Page 610 - Week 02 - Thursday, 17 February 2005

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DR FOSKEY (Molonglo) (4.28): I do not want to say very much. The purpose of the Justice and Community Safety Legislation Amendment Bill 2004 (No 2) is to correct errors, remove uncertainty and to make some minor legislative and technical changes. The Greens have examined the legislation. We have not discovered anything that would lead to us to have any concerns; nor have we been advised of any community concerns about the proposed changes. So we will be supporting the legislation.

MR STANHOPE (Ginninderra—Chief Minister, Attorney-General, Minister for Environment and Minister for Arts, Heritage and Indigenous Affairs) (4.29), in reply: This Justice and Community Safety Legislation Amendment Bill (No 2) is the eleventh bill in a series of bills dealing with legislation within the justice and community safety portfolio. As the shadow attorney has indicated, the bill makes a number of minor and technical amendments to portfolio legislation. The bill amends the Agents Act, the Bail Act, the Civil Law (Wrongs) Act, the Confiscation of Criminal Assets Act, the Drugs of Dependence Act, the Legislation Act, the Magistrates Court Act, the Security Industry Act and regulations in the Smoking (Prohibition in Enclosed Public Places) Act 2003.

In response to the Scrutiny of Bills Committee’s comments concerning the amendment to the Smoking (Prohibition in Enclosed Public Places) Act, I wish to clarify that the amendment in clause 41 prevents the automatic cancellation of a liquor licence by the court in circumstances where the cancellation may not be proportionate to the severity of the offence. For example, the court may be required to find a licensee guilty on the facts before it, but the automatic cancellation of the liquor licence may not be proportionate to the severity of the offence. In these circumstances, the licensee should not be denied natural justice in terms of stating their case against cancellation before the Liquor Licensing Board.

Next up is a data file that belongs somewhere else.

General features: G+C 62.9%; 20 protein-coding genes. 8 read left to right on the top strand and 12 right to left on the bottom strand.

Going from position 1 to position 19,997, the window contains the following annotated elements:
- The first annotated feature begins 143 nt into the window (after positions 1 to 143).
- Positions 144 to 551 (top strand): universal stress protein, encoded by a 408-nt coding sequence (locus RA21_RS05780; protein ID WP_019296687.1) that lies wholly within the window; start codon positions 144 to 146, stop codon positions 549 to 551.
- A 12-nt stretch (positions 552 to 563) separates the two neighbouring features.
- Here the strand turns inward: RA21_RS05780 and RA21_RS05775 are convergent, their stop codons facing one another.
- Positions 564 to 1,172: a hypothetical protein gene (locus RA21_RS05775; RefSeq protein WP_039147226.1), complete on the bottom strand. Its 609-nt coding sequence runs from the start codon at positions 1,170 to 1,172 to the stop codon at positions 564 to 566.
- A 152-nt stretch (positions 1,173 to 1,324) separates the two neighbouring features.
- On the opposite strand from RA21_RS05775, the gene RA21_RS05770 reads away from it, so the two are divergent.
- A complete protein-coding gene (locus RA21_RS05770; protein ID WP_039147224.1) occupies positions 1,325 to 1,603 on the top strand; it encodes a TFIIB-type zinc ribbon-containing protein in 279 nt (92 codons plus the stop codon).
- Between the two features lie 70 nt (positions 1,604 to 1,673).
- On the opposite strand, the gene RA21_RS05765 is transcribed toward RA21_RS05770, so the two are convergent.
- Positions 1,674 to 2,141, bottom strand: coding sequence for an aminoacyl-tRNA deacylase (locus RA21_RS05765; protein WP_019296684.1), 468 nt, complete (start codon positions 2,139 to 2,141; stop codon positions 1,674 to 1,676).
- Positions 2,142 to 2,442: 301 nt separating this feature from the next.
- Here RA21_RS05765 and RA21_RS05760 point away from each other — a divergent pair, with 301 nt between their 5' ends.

The board may, for example, issue enforceable directions to the licensee that may better serve the public interest and I thank the Scrutiny of Bills Committee for its comments on clause 41. In addition, I foreshadow that I will be moving five government amendments to this bill. These are consequential amendments to the amendments to the Drugs of Dependence Act and are just references to the Drugs of Dependence Regulations, the Periodic Detention Act, the Road Transport (Alcohol and Drugs) Act, the Smoke-free Areas (Enclosed Public Places) Act and the Tobacco Act.

There is also a government amendment to the provisions amending the Civil Law (Wrongs) Act 2002 that corrects a drafting error in the bill. The bill was meant to change the time period for claimants to give a written notice of a claim for damages to a respondent, making it one month from when a claimant instructs, rather than consults, a lawyer to act on their behalf. This amendment prevents claimants from inadvertently setting off the time period by receiving informal advice on their claim. The government has responded to representations from the law society in making that amendment. I thank members for their contribution to the debate and for supporting these minor and technical amendments.

Question resolved in the affirmative.

Bill agreed to in principle.

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